Sharapova takes care of business to complete return to the top

Maria Sharapova is only seven months older than Ana Ivanovic, but Saturday's Australian Open final might have been a contest between a veteran and a novice. Sharapova did not play at her best but did not need to. In her own words, her 7-5, 6-3 win was all about "taking care of business".

Ivanovic, playing in her second Grand Slam final, did not suffer from the nerves that ruined her chances against Justine Henin at Roland Garros last summer, but her game slowly disintegrated under the sheer weight of Sharapova's consistency. The Russian played within herself, forcing Ivanovic to play the extra ball and waiting for the errors that she knew the Serb would make.

If the final itself was a disappointment, the value of Sharapova's third Grand Slam title should not be underestimated. A tricky early match against a former champion, Lindsay Davenport, was followed by encounters with three of the world's top four – Henin, Jelena Jankovic and Ivanovic – yet Sharapova won the tournament without dropping a set. She lost only 32 games, the fewest conceded by a female singles champion here for 20 years.

"You have to raise your game against better players," Sharapova said. "Lindsay knows how to win big matches and I knew in the second round that I had to raise my game. You have to know she's a great player, but you have to do what you have to do. It was the same against Justine. She has all the experience, but the number one thing is not to worry about who you're playing. If I take care of my business, I can beat anyone. I have that confidence.

"This is one of the toughest draws I've had. I'm more pleased that I know realistically it's possible to keep a high level and play amazing tennis through seven matches and to believe in myself. I knew I played Justine at a very high level and that that intensity was bound to drop in the next match. It was important to be conscious of that and to handle it."

Twenty is no age to be making a comeback, but Sharapova said this felt like a second phase of her career, particularly after her long struggles with a shoulder injury last year. Even when she reached the final here 12 months ago she left in tears after being swept away by Serena Williams.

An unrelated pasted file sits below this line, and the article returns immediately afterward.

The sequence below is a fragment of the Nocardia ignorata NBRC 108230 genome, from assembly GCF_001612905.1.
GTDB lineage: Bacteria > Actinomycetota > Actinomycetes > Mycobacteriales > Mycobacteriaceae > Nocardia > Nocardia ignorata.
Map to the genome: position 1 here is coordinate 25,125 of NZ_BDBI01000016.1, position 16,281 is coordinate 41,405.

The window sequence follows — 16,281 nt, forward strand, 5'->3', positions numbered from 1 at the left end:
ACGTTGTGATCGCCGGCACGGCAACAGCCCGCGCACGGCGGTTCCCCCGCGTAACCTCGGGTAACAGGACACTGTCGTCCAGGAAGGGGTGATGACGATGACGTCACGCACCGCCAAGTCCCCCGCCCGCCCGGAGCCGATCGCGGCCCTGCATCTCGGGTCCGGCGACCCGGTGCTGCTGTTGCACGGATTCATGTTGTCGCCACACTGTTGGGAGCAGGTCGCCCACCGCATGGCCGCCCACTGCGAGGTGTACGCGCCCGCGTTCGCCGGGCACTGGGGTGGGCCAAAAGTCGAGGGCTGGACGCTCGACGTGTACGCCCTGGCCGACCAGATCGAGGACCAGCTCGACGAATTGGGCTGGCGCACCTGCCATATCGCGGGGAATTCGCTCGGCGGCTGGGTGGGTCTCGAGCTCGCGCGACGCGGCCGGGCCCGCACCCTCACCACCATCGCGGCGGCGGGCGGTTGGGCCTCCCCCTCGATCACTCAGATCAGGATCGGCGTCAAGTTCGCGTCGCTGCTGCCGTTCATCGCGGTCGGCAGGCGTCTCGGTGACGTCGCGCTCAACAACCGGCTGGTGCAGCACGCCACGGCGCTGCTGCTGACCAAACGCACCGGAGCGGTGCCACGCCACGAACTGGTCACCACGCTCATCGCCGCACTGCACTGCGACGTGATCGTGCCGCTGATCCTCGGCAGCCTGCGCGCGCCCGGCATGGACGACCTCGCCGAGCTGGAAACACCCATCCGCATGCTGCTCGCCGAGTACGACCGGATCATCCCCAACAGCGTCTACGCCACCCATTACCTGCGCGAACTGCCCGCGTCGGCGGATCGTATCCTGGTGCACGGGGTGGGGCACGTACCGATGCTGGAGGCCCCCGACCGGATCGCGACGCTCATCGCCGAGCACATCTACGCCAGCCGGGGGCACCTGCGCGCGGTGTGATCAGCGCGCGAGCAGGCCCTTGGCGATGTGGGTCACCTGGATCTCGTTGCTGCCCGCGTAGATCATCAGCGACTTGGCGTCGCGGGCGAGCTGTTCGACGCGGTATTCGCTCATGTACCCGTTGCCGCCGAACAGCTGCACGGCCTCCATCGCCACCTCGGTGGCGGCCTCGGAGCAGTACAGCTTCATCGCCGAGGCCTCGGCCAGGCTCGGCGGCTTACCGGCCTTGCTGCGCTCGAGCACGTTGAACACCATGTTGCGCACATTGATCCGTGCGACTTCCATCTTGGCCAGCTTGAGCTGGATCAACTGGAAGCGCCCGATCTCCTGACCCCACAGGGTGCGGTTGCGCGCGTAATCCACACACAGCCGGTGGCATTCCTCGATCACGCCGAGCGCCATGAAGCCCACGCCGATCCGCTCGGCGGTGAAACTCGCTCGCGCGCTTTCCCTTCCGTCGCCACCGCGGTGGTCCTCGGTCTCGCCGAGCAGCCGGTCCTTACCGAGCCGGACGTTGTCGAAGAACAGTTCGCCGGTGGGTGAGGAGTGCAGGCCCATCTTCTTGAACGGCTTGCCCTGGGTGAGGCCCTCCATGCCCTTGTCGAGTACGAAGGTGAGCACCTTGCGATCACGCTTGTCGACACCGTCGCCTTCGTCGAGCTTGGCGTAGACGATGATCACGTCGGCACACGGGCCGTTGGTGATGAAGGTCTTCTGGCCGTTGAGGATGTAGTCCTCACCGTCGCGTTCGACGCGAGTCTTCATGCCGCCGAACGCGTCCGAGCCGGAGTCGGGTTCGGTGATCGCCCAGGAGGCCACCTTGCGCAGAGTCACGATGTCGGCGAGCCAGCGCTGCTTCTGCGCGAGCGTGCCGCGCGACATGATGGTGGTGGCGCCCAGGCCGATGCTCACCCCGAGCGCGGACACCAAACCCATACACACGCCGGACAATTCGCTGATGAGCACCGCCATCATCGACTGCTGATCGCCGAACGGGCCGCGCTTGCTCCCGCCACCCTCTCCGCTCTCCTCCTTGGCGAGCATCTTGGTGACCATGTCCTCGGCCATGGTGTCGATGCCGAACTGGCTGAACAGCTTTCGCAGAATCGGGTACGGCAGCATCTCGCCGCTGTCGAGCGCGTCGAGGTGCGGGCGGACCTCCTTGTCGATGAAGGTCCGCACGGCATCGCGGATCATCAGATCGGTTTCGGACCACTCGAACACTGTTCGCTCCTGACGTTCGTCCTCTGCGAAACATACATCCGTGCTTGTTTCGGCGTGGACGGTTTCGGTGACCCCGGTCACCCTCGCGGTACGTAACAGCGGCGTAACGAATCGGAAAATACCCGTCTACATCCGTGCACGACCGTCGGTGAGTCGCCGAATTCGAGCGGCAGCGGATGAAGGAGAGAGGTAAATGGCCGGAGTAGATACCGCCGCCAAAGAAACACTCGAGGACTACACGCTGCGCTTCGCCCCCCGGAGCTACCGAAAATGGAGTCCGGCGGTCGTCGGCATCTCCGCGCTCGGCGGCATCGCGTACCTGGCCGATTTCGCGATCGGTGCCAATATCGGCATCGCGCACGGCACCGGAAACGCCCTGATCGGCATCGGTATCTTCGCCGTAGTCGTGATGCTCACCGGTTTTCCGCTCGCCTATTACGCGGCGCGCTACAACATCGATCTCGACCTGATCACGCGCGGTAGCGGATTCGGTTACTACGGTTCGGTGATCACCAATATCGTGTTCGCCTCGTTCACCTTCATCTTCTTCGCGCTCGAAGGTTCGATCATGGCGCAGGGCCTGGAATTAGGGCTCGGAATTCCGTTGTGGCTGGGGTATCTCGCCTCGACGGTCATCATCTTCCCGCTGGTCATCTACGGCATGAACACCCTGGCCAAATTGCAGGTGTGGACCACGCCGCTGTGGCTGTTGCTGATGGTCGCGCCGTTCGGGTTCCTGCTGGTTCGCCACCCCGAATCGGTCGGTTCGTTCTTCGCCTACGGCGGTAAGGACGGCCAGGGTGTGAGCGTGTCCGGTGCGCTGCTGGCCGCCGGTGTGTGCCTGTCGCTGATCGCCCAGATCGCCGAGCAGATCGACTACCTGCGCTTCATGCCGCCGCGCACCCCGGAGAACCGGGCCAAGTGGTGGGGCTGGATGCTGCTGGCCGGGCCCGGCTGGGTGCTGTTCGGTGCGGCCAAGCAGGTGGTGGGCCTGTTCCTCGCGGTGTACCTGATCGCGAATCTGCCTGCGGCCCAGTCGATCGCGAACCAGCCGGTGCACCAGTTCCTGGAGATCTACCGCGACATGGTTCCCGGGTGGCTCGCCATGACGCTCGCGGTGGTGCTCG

"Success the second time is a lot sweeter," Sharapova said. "I've proved I can come back from having setbacks and negative thoughts and doubts and wondering where my injury was taking me."

The French Open, the only Grand Slam title she has yet to win, is now a major goal. "It's one of the biggest challenges to win it, but that's what drives me," Sharapova said. "I'm getting better and feeling stronger. I'm holding my ground on the clay, my body is developing and I think I have a great chance."

News
Russia Today’s new UK channel began broadcasting yesterday. Discussions so far have included why Britons see Russia as ‘the bad guy’
news

New UK station Russia Today gives a very bizarre view of Britain

News
people
News
people
Voices
Left: An illustration of the original Jim Crowe, played by TD Rice Right: A Couple dressed as Ray and Janay Rice
voices

By performing as African Americans or Indians, white people get to play act a kind of 'imaginary liberation', writes Michael Mark Cohen

PROMOTED VIDEO
News
i100
Arts and Entertainment
Hand out press photograph/film still from the movie Mad Max Fury Road (Downloaded from the Warner Bro's media site/Jasin Boland/© 2014 Warner Bros. Entertainment Inc.)
films'You have to try everything and it’s all a process of elimination, but ultimately you find your path'
Arts and Entertainment
Imelda Staunton as Dolores Umbridge in the Harry Potter films
books

New essay by JK Rowling went live on Pottermore site this morning

News
people

Top Gear presenter is no stranger to foot-in-mouth controversy

Arts and Entertainment
Keira Knightley and Benedict Cumberbatch at the premiere of The Imitation Game at the BFI London Film Festival
filmsKeira Knightley tried to miss The Imitation Game premiere to watch Bake Off
News
i100
Caption competition
Caption competition